Introduction: Rethinking Literary Patronage in a Medieval
1. King Charles V’s Sapientia Project: From the Construction of the Louvre Library to the Books He Commissioned
2. The Writer’s Work: Translating Charles V’s Literary Clientelism into Learned Terms
3. Guillaume de Machaut’s Fictions of Engagement
4. Eustache Deschamps on the Duties and Dues of Poetry
5. The Pursuit of Sponsorship: From Christine de Pizan’s Troubled Dealings with Louis of Orléans to Marketing Nostalgia
6. The Curse of the Commission: Christine de Pizan on Sacrificing Charles V’s Biography
Deborah McGrady is an associate professor of French at the University of Virginia.
"Wemmers’ Victimology: A Canadian Perspective is essential reading
for those interested in victims of crime in all their dynamism –
theoretically, politically, and within the disciplines. However,
Wemmers takes this further by providing a powerful analysis of
structural and institutional reform, through the emerging human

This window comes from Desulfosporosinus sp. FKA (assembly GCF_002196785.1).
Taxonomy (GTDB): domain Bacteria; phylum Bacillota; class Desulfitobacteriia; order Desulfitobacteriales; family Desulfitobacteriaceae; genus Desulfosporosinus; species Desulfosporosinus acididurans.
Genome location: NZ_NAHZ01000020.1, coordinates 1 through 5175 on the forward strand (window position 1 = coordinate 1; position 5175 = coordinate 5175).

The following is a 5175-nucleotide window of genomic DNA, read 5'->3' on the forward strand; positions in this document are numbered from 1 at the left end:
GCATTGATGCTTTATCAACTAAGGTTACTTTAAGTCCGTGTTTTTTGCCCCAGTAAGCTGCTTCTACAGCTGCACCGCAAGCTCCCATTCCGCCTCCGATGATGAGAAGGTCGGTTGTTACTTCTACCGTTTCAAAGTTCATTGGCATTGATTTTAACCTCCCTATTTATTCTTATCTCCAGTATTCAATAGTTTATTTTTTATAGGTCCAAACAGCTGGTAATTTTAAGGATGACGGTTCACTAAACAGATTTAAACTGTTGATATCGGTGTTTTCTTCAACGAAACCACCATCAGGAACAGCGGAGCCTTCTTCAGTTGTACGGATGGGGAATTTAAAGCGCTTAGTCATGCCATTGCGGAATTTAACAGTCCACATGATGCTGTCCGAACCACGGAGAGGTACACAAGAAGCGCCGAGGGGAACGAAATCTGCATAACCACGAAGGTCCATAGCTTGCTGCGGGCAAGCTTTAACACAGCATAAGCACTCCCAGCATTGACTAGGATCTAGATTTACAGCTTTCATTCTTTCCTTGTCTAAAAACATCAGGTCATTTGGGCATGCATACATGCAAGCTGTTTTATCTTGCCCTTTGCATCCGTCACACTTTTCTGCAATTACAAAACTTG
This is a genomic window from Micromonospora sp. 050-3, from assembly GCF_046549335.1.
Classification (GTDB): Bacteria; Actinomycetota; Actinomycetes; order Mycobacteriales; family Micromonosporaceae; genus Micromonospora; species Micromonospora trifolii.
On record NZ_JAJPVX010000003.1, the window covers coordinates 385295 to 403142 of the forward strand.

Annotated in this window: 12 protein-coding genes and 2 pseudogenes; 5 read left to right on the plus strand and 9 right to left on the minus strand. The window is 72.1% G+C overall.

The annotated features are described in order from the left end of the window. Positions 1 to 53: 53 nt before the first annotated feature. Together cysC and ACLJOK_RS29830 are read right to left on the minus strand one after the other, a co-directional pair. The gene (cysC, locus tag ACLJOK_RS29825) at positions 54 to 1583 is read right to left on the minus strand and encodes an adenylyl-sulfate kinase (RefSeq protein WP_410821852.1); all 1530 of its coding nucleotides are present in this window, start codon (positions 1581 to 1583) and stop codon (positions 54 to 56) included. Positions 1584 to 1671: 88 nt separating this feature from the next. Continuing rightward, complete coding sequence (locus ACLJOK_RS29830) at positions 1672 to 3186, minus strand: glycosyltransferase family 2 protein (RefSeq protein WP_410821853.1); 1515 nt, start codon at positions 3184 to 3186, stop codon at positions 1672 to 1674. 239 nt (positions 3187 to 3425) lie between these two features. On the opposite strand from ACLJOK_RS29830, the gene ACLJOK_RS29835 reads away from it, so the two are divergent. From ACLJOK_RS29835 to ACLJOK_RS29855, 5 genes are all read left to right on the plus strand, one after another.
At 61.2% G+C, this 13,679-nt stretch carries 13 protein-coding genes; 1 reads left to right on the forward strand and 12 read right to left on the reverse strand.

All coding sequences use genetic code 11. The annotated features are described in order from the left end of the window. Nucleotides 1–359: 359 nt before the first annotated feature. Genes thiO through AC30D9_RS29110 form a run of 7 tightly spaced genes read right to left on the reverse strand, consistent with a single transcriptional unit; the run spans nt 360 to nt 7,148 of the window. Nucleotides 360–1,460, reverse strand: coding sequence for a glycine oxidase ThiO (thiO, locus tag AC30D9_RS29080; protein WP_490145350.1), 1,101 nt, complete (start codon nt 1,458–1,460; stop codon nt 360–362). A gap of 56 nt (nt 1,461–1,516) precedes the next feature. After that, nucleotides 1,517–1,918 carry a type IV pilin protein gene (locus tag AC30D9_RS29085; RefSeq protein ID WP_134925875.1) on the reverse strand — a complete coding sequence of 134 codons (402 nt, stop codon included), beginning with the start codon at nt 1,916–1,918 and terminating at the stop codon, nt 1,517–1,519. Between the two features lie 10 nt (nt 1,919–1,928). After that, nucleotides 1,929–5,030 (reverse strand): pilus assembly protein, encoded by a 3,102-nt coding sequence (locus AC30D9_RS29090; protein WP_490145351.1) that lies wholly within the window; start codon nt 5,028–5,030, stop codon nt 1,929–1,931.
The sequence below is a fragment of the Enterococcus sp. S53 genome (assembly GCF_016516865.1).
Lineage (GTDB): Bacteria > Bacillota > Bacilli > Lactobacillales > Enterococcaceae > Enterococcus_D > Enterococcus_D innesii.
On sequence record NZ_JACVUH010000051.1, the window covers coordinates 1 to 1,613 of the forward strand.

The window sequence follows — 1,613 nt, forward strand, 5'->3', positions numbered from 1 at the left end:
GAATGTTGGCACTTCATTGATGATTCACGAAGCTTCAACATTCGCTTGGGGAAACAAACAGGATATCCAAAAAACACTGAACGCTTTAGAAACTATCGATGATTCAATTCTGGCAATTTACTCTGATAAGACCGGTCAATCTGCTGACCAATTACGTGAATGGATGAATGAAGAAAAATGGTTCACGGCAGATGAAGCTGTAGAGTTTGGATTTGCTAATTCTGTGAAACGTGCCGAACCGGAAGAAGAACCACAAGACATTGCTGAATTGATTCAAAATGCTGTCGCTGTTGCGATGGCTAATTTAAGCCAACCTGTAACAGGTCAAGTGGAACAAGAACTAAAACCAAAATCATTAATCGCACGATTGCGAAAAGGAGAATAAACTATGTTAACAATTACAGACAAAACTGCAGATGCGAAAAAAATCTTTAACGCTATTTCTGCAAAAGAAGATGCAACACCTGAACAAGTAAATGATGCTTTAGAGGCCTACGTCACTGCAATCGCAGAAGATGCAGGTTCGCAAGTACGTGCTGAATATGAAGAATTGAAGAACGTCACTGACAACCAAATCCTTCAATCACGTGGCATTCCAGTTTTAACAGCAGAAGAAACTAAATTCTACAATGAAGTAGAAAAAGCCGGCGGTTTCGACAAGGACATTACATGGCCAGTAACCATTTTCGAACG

rights instruments that place victim rights firmly on the policy
agenda. Bringing together a volume of this kind is no small feat,
internationally significant, but with obvious relevance to those
especially interested in Canada’s justice response."
"Deborah McGrady’s analysis of patronage practices during the last quarter of the fourteenth century and the first quarter of the fifteenth, as evidenced not only by authorial dedications and presentation miniatures but also archival records, texts themselves, and manuscript witnesses, offers keen insight into the politically fraught institution hiding behind the nostalgic idea of medieval mecenat."
* French Studies*
"Deborah McGrady’s rich, meticulously researched, and lucidly written monograph addresses this surprising gap in modern studies of late medieval book communities. She shows that the decades surrounding Charles V’s translation project constitute a crucial moment of change in medieval patronage practices, characterized by a tension between spontaneous artistic expressions freely offered by the poet and transactional commissions undertaken for the pleasure of the patron."
"The Writer’s Gift or the Patron’s Pleasure? Makes important contributions to the fields of literary studies, economic history, art history, and the history of the material text—it is a pleasure to read and a gift to the scholarly community."
*Speculum, Vol. 96, No. 2*